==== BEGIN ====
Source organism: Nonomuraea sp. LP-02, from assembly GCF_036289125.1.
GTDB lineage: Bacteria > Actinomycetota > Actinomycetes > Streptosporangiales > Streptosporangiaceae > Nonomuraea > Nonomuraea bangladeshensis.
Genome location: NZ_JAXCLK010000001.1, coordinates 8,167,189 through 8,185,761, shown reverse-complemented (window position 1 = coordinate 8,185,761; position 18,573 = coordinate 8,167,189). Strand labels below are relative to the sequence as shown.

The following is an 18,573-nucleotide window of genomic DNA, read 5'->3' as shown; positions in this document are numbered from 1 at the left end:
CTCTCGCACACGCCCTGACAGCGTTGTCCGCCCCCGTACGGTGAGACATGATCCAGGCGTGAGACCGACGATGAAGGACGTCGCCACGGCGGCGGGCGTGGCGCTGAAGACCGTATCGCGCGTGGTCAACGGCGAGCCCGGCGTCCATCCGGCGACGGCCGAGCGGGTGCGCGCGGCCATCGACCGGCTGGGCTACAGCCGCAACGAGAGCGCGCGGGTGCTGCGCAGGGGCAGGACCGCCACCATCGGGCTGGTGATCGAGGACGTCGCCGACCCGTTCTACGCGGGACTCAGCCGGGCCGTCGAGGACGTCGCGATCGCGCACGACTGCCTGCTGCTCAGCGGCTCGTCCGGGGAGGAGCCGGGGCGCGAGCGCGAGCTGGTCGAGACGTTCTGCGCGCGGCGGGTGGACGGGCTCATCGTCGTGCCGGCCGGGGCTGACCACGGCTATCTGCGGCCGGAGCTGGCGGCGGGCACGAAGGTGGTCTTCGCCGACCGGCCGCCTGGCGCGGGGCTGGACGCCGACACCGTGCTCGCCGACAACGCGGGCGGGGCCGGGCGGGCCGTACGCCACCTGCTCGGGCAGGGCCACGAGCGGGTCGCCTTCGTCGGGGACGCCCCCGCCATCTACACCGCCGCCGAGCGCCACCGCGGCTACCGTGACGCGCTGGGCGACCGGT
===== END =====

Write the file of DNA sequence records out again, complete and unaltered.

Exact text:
Source organism: Nonomuraea sp. LP-02, from assembly GCF_036289125.1.
GTDB lineage: Bacteria > Actinomycetota > Actinomycetes > Streptosporangiales > Streptosporangiaceae > Nonomuraea > Nonomuraea bangladeshensis.
Genome location: NZ_JAXCLK010000001.1, coordinates 8,167,189 through 8,185,761, shown reverse-complemented (window position 1 = coordinate 8,185,761; position 18,573 = coordinate 8,167,189). Strand labels below are relative to the sequence as shown.

The following is an 18,573-nucleotide window of genomic DNA, read 5'->3' as shown; positions in this document are numbered from 1 at the left end:
CTCTCGCACACGCCCTGACAGCGTTGTCCGCCCCCGTACGGTGAGACATGATCCAGGCGTGAGACCGACGATGAAGGACGTCGCCACGGCGGCGGGCGTGGCGCTGAAGACCGTATCGCGCGTGGTCAACGGCGAGCCCGGCGTCCATCCGGCGACGGCCGAGCGGGTGCGCGCGGCCATCGACCGGCTGGGCTACAGCCGCAACGAGAGCGCGCGGGTGCTGCGCAGGGGCAGGACCGCCACCATCGGGCTGGTGATCGAGGACGTCGCCGACCCGTTCTACGCGGGACTCAGCCGGGCCGTCGAGGACGTCGCGATCGCGCACGACTGCCTGCTGCTCAGCGGCTCGTCCGGGGAGGAGCCGGGGCGCGAGCGCGAGCTGGTCGAGACGTTCTGCGCGCGGCGGGTGGACGGGCTCATCGTCGTGCCGGCCGGGGCTGACCACGGCTATCTGCGGCCGGAGCTGGCGGCGGGCACGAAGGTGGTCTTCGCCGACCGGCCGCCTGGCGCGGGGCTGGACGCCGACACCGTGCTCGCCGACAACGCGGGCGGGGCCGGGCGGGCCGTACGCCACCTGCTCGGGCAGGGCCACGAGCGGGTCGCCTTCGTCGGGGACGCCCCCGCCATCTACACCGCCGCCGAGCGCCACCGCGGCTACCGTGACGCGCTGGGCGACCGGT